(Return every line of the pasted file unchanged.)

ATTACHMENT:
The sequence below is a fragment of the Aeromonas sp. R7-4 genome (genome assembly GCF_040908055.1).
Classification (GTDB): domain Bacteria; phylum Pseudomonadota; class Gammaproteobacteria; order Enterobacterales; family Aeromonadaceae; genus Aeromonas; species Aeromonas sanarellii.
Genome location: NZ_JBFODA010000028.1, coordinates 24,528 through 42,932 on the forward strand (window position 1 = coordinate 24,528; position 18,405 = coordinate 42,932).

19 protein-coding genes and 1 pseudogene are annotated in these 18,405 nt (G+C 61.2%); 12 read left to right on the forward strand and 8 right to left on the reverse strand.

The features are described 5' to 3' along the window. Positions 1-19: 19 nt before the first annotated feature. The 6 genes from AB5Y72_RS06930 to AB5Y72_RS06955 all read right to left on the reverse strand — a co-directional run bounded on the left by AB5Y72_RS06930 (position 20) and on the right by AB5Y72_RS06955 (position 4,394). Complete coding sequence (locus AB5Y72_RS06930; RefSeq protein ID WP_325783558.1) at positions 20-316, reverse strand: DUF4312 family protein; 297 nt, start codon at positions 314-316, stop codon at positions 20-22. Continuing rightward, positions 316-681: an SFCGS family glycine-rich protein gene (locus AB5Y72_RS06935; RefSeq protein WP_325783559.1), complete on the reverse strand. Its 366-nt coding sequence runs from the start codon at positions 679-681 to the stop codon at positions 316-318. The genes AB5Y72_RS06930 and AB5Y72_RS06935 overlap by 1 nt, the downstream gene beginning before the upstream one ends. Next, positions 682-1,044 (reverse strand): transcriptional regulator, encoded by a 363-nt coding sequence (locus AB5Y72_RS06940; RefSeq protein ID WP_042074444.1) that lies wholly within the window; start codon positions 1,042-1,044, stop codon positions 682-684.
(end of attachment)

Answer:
The sequence below is a fragment of the Aeromonas sp. R7-4 genome (genome assembly GCF_040908055.1).
Classification (GTDB): domain Bacteria; phylum Pseudomonadota; class Gammaproteobacteria; order Enterobacterales; family Aeromonadaceae; genus Aeromonas; species Aeromonas sanarellii.
Genome location: NZ_JBFODA010000028.1, coordinates 24,528 through 42,932 on the forward strand (window position 1 = coordinate 24,528; position 18,405 = coordinate 42,932).

19 protein-coding genes and 1 pseudogene are annotated in these 18,405 nt (G+C 61.2%); 12 read left to right on the forward strand and 8 right to left on the reverse strand.

The features are described 5' to 3' along the window. Positions 1-19: 19 nt before the first annotated feature. The 6 genes from AB5Y72_RS06930 to AB5Y72_RS06955 all read right to left on the reverse strand — a co-directional run bounded on the left by AB5Y72_RS06930 (position 20) and on the right by AB5Y72_RS06955 (position 4,394). Complete coding sequence (locus AB5Y72_RS06930; RefSeq protein ID WP_325783558.1) at positions 20-316, reverse strand: DUF4312 family protein; 297 nt, start codon at positions 314-316, stop codon at positions 20-22. Continuing rightward, positions 316-681: an SFCGS family glycine-rich protein gene (locus AB5Y72_RS06935; RefSeq protein WP_325783559.1), complete on the reverse strand. Its 366-nt coding sequence runs from the start codon at positions 679-681 to the stop codon at positions 316-318. The genes AB5Y72_RS06930 and AB5Y72_RS06935 overlap by 1 nt, the downstream gene beginning before the upstream one ends. Next, positions 682-1,044 (reverse strand): transcriptional regulator, encoded by a 363-nt coding sequence (locus AB5Y72_RS06940; RefSeq protein ID WP_042074444.1) that lies wholly within the window; start codon positions 1,042-1,044, stop codon positions 682-684.